(The original Cocke County High School building was used during the 1963-64 school year by the students of Tanner School while that school was undergoing renovations.  After that the building stood empty and deteriorating until it was finally razed about 1969.  The site is now occupied by the Baptist Convalescent Center.)

As times and trends changed, so did the school's curriculum.  Business courses were added about 1938 with Mrs. Mattie Lou Dowling as teacher, followed in 1939 by Royce McNabb.  Foreign languages have included Latin, French, Spanish, and German.  Driver training was first offered in 1954.  With the exception of 1920 and 1922, the school published a yearbook from 1918 to 1930, under such titles as Scarlet and Black, Old Hickory, The Dawn, The Cocke's Crow, and CoCoHi.  Due to the Depression and World War II, there were no yearbooks from 1931 until Chanticleer appeared in 1950.  It continues to be published. 

Although its emphasis has changed from time to time, the arts have always been a part of the curriculum.  There was no official music program during the first year, but by 1920 Miss Eleanor Susong was on the faculty teaching music and drama.  Mrs. P.T. Bauman conducted the orchestra and glee club for many years.  In 1947 V.C. Adcock organized the first band, a part of the school ever since.  Drama, no doubt, was always a part of the school, both through the English curriculum and the fact that the school auditorium was used often for community theatricals.  In 1939 a separate Speech Arts class, taught by Marjorie McMahan, was added.  Even though this class was discontinued eventually, the interest of students in drama was evidenced by the production annually of a Senior Play.  In 1994 there was a revival of the drama class.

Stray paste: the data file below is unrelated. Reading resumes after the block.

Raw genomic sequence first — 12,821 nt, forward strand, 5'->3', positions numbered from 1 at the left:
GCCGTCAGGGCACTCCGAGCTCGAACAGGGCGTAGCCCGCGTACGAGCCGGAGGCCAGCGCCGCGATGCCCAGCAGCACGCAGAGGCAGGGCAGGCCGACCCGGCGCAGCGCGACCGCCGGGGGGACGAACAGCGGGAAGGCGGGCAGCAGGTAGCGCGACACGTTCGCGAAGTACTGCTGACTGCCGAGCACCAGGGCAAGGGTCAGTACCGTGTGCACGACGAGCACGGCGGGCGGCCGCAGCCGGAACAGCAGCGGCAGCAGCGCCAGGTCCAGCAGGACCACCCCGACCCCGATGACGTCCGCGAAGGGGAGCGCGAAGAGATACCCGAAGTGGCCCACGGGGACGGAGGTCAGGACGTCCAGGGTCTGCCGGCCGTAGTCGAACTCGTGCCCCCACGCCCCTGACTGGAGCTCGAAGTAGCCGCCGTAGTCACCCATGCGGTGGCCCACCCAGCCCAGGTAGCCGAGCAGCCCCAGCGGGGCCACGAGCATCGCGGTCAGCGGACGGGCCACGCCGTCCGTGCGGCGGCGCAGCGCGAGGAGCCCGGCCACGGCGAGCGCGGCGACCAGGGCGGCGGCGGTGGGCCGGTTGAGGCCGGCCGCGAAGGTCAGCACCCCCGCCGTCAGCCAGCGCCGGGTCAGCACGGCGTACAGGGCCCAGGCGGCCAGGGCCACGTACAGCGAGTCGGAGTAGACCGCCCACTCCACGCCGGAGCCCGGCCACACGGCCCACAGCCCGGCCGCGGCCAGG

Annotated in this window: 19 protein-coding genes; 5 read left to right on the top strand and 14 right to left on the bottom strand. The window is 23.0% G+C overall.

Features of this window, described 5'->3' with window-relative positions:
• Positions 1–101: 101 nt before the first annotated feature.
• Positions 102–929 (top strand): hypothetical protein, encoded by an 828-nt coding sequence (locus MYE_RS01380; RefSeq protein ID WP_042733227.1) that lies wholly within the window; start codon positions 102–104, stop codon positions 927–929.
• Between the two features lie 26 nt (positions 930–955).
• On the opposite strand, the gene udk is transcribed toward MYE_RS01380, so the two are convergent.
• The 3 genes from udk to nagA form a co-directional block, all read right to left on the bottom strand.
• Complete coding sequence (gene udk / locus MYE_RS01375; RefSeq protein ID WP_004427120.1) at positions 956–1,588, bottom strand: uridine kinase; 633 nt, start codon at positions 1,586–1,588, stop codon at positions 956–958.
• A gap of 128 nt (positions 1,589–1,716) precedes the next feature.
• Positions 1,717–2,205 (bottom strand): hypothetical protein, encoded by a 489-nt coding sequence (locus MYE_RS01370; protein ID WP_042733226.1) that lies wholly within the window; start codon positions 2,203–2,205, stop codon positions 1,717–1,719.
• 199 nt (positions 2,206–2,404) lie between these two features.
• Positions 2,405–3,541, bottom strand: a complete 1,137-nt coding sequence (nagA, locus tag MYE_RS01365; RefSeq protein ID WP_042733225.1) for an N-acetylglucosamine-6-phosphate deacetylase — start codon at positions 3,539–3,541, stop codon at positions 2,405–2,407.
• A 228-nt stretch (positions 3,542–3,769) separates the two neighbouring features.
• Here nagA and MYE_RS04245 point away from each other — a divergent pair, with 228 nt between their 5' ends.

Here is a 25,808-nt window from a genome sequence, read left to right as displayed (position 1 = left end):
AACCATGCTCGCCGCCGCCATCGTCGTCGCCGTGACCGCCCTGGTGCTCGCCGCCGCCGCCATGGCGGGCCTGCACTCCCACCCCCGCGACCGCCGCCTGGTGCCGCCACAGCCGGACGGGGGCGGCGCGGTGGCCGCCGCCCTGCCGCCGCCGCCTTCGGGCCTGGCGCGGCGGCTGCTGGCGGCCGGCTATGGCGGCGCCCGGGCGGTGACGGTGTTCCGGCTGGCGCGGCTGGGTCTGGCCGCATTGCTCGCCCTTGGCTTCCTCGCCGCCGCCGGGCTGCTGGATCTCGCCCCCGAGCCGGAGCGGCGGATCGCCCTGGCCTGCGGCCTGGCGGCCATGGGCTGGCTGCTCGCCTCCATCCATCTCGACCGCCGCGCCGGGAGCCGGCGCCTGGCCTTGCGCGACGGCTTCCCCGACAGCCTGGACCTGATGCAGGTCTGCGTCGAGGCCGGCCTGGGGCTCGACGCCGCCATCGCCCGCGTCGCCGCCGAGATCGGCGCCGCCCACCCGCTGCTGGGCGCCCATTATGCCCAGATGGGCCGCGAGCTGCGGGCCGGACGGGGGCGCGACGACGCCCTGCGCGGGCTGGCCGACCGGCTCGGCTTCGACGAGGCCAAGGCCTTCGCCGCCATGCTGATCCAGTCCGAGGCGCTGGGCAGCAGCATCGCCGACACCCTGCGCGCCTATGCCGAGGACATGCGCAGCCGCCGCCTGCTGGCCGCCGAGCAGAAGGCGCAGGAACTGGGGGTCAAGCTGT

The guidance program was instituted in 1960 by Lagretta C. Parrott.  Subsequent counselors have been Charlotte J. Mims, Janet Porter, Mary Catron, Louie Turner, Karen Smith, and April Cody.

By the mid-1950's, a steadily increasing enrollment rendered the school short on space.  This was due to an overall growth in population, the influx of "war babies," and an increased realization in the importance of education.  By 1958 a building which had been built to accommodate 350 students had an enrollment of 750.

By September 1958, the Cocke County Superintendent of Schools, Lagretta C. Parrott, was notified by the State Board of Education that if the overcrowded conditions were not corrected, the rating of Cocke County High School would be dropped from A to C.  In light of this, the school board developed a plan of improvements which included both new constructions and improvements to Parrottsville School, a consolidated school in the Bridgeport areas, a consolidated school in the Hartford area, additions to Tanner, a new Cocke County High School and renovation of existing Cocke County High School building to house the upper grades from Northport and West End Schools.  Financing this plan would require the issuance of $1,530,000 in school bonds.